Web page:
I don’t know what viewers will see in this clip from the 1936 Bing Crosby musical PENNIES FROM HEAVEN, which gave Louis his first starring role in a full-length motion picture.  Some may find it offensive, demeaning.  After all, the premise of this dramatization of “The Skeleton in the Closet” is racist.  Colored folks, everyone knew back then, were frightened to death of spooks.

But I see Louis the peerless actor, storyteller, comedian, also the man who was a great dancer.  And that masked drummer, young Lionel Hampton, is swinging heroically. 

But when Louis blows his mighty horn and chases that skeleton back to the graveyard, I see a man vanquishing death.  Not only for himself, but for all of us.  What we love and what we create lives on.

8 responses to “LOUIS ROUTS DEATH

  1. Despite the social conditions, I’m sure Louis was glad to have the gig. I’ll bet he was earning more than my Dad, who was a doorman for a medium sized Manhattan hotel. I remember him telling us he quit that job in 1940 to move up to a 90 cent-an-hour factory job.

  2. I pretty much think the day is long gone when we have to justify in grandiose terms a film or a song done 70 or more years ago.

    If some neo-reactionaries can’t understand that it was another world, time and place that produced such things, then they need to read a history book and get on with their lives.

  3. I don’t in any way mean to denigrate your diligent and underpaid father, but what Louis was paid to light up the screen was not exactly the point of my posting that clip.

  4. A few incendiary terms there, Sir! And I wonder, in this context, if you have seen the entirety of the film, where Louis is cast as a particularly dim-witted chicken-stealing farmhand, with no particular explanation of where that beautiful double-breasted suit and shiny trumpet came from. “Grandiose” and “neo-reactionaries” indeed! The point of my posting this clip was so that people who had never seen it, or people like myself who hadn’t seen it for a long time, could marvel at Louis. He transcends ideological jargon of all kinds.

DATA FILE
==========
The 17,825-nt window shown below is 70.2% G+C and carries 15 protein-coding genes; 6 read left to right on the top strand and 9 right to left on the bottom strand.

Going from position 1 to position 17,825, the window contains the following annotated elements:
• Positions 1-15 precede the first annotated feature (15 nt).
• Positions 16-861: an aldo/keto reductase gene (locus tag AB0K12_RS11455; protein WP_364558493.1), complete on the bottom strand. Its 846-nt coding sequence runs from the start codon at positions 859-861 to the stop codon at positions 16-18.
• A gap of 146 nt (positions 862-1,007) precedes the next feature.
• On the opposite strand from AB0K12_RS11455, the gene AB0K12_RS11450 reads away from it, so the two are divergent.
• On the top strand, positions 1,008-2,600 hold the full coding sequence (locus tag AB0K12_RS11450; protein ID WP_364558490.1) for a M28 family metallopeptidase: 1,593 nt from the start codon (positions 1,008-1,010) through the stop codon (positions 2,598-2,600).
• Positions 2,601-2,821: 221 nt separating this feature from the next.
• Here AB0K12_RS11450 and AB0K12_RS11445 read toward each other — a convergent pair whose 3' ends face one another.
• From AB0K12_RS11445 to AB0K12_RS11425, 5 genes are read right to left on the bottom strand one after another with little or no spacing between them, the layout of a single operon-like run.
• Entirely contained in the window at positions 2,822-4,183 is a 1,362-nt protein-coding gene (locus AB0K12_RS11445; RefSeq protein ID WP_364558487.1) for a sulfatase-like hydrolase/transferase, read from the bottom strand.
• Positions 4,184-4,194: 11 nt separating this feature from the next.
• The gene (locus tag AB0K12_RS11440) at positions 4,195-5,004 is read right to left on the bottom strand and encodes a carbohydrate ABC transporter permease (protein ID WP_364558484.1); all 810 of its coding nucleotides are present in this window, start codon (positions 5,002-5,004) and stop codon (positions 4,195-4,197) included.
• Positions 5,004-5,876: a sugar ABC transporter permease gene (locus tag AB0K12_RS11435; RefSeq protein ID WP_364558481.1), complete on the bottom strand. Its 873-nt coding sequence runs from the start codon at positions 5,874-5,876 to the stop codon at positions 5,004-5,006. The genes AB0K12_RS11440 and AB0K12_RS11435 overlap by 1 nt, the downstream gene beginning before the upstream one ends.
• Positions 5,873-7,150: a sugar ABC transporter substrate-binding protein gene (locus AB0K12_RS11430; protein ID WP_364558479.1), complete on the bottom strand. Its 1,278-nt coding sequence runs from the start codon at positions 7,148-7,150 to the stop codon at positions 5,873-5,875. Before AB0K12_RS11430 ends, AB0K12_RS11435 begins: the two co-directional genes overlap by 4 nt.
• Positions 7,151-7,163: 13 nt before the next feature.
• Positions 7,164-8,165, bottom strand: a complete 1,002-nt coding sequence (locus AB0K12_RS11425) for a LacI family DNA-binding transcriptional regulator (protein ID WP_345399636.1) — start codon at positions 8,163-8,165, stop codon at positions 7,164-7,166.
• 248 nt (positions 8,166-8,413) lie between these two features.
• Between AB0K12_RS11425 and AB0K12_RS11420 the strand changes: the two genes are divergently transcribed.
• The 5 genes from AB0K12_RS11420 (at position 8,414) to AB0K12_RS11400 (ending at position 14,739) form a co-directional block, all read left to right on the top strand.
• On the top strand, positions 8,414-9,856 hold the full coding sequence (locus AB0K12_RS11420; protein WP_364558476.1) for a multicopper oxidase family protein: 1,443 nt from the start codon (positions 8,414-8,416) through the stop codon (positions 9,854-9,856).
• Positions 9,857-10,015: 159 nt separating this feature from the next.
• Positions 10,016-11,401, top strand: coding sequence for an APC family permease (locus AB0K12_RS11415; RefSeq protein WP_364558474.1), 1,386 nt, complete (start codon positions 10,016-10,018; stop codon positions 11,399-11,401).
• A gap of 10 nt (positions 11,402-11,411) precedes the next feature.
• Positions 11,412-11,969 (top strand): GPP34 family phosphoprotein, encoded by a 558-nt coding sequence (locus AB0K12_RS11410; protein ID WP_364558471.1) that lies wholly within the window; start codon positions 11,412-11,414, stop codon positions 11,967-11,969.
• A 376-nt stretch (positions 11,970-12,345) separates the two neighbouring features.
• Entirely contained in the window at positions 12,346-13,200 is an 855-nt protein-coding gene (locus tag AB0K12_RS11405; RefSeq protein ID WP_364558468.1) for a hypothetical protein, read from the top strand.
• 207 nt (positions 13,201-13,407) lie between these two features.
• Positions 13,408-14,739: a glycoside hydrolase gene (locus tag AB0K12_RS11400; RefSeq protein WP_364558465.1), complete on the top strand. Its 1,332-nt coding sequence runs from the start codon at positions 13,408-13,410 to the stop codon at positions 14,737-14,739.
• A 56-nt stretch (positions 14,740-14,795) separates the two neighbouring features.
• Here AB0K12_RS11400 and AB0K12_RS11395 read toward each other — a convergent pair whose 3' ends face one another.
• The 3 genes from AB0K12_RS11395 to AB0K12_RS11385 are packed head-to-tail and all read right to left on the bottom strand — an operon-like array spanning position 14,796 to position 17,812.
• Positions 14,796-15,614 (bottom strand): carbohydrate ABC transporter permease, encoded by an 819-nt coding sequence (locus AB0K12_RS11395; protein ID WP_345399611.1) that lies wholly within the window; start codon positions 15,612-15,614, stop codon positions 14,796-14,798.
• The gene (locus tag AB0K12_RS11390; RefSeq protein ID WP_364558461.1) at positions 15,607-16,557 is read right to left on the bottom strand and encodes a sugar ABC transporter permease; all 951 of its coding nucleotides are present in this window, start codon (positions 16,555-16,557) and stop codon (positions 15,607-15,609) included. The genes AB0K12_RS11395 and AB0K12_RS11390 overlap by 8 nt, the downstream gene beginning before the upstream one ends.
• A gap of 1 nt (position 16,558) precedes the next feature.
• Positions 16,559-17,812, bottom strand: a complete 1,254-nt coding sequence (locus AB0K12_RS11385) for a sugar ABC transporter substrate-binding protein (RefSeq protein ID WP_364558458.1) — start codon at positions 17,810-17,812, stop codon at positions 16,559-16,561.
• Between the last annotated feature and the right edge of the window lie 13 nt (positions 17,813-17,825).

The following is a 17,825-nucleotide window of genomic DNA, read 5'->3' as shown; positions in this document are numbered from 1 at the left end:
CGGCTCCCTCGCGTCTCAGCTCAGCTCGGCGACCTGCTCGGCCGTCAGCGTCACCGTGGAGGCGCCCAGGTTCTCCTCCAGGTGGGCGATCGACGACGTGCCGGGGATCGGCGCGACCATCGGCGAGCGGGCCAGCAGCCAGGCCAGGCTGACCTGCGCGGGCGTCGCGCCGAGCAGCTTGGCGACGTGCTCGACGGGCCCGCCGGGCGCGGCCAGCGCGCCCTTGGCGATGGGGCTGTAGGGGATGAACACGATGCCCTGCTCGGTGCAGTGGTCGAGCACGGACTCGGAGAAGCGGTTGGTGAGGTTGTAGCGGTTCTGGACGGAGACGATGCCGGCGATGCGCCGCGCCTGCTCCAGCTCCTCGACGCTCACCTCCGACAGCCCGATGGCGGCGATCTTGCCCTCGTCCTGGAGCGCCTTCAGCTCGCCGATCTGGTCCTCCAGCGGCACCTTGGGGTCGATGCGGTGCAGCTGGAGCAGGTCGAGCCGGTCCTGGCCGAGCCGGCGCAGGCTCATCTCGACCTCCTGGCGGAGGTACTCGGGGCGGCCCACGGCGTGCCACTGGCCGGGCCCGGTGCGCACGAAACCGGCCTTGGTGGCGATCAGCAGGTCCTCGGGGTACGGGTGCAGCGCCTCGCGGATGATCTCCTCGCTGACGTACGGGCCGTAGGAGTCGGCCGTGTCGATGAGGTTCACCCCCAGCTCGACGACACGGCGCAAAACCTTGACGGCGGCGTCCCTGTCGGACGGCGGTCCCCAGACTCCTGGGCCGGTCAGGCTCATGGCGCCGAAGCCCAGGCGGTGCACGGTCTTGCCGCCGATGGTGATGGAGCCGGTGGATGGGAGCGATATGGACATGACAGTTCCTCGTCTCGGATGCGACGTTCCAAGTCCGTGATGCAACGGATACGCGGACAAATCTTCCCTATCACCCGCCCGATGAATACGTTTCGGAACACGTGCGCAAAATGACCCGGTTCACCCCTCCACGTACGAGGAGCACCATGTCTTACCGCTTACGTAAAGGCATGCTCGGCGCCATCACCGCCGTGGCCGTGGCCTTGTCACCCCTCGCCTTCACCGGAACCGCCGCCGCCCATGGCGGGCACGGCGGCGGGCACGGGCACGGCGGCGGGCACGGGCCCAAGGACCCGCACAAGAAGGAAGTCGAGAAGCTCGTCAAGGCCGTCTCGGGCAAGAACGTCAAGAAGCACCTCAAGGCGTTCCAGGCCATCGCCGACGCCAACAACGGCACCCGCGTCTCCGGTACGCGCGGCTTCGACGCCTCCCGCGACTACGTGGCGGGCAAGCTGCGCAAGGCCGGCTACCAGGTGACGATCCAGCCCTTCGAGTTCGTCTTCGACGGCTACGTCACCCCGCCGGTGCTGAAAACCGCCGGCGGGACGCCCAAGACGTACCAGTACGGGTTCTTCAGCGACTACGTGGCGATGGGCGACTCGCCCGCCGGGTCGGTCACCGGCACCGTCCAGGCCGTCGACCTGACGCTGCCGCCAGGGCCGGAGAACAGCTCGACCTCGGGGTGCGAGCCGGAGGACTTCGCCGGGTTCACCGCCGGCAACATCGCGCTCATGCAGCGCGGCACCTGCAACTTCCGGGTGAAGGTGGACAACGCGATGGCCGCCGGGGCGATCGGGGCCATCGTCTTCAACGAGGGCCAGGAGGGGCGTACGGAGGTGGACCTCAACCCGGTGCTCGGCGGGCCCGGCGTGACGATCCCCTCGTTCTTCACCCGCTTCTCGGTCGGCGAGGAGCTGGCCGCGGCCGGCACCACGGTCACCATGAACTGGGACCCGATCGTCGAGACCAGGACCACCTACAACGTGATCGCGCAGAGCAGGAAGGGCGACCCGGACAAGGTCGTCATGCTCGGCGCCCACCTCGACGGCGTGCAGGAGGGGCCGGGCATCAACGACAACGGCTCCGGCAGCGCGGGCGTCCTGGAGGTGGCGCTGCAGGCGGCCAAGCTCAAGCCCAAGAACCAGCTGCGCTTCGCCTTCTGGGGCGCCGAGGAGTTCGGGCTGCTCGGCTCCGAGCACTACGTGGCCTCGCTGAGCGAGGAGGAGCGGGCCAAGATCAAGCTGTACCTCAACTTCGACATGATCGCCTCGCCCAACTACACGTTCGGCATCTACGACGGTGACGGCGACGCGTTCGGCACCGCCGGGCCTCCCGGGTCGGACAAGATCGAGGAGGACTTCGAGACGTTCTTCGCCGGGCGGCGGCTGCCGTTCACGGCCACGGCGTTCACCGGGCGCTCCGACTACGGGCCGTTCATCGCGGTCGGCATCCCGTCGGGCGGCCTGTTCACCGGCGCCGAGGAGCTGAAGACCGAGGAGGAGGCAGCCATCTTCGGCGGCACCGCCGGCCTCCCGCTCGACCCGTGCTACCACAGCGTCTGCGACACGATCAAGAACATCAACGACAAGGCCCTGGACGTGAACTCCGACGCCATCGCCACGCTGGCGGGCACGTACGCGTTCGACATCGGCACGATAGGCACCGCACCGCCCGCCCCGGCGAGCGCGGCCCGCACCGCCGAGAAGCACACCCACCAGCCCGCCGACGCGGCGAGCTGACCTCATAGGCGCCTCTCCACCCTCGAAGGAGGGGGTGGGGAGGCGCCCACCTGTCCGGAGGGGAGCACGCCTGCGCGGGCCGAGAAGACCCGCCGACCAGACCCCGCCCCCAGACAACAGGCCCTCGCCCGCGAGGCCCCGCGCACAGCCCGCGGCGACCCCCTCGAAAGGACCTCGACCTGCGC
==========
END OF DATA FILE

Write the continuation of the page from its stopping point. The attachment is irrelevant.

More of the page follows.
5. Ya – I have seen the film PENNIES FROM HEAVEN 1936. Had it on video for years. I didn’t feel like mentioning the chicken-stealing or that Louis can’t do the arithmetic of divide the amount per chicken among his guys in the band, so he accepts less money than he need to.

    I don’t have a problem with the clip. Your replies seem very defensive, though. How come?

    It’s your 2nd and 3rd paragraphs seem to strive very hard to justify Louis’ appearance in the film in grandiose terms. I mean, it’s up to you, but what’s the point? To divert the neo-reactionaries from getting the vapors over a once upon a time stereotypical angle in a 73 year old film? Praise Louis for certain, but justify his appearance – no need.

    I ain’t mad at you.

  6. I ain’t mad at you, either. And you did catch me being defensive . . . but what you call “grandiose” is my emotional reaction to watching Louis. And I respond to him on deeply philosophical / emotional levels — as someone who’s been “reading” symbols for a living, I find it peculiarly gratifying that Louis is able to drive that skeleton away. It makes me feel that the clip is more than simply a wonderful performance of a novelty number. But I wouldn’t take away your pleasure in it as simply a great piece of jazz performance. If we both praise Louis in our own ways, we are on the right paths. Cheers!

  7. Well – that’s why there are 2 sides to a slice of bread.

    Spread your jam where ye may!


  8. Brunswick 7771
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    If Artie Shaw performs this song, is it still a ‘racist’ song/performance?

    How about Putney Dandridge? He was black.

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    It’s just a spooky novelty song with no racial connotations except the ones which someone might care to attach to it.

    Lots of people then and now are ‘scared’ of skeletons and spooks. It’s not an exclusive black franchise.

    There’s nothing in the verse and chorus that Louis sings about ‘colored folks’ or what not.

    There’s no explanation to the all white audience in the film in any manner that this song reflects exclusively black attitudes about spooks and skeletons.

    Louis isn’t doing any more mugging than usual, nor is he or anyone in the band making frightened faces that suggest they are fearful because it is a ‘black thing’.

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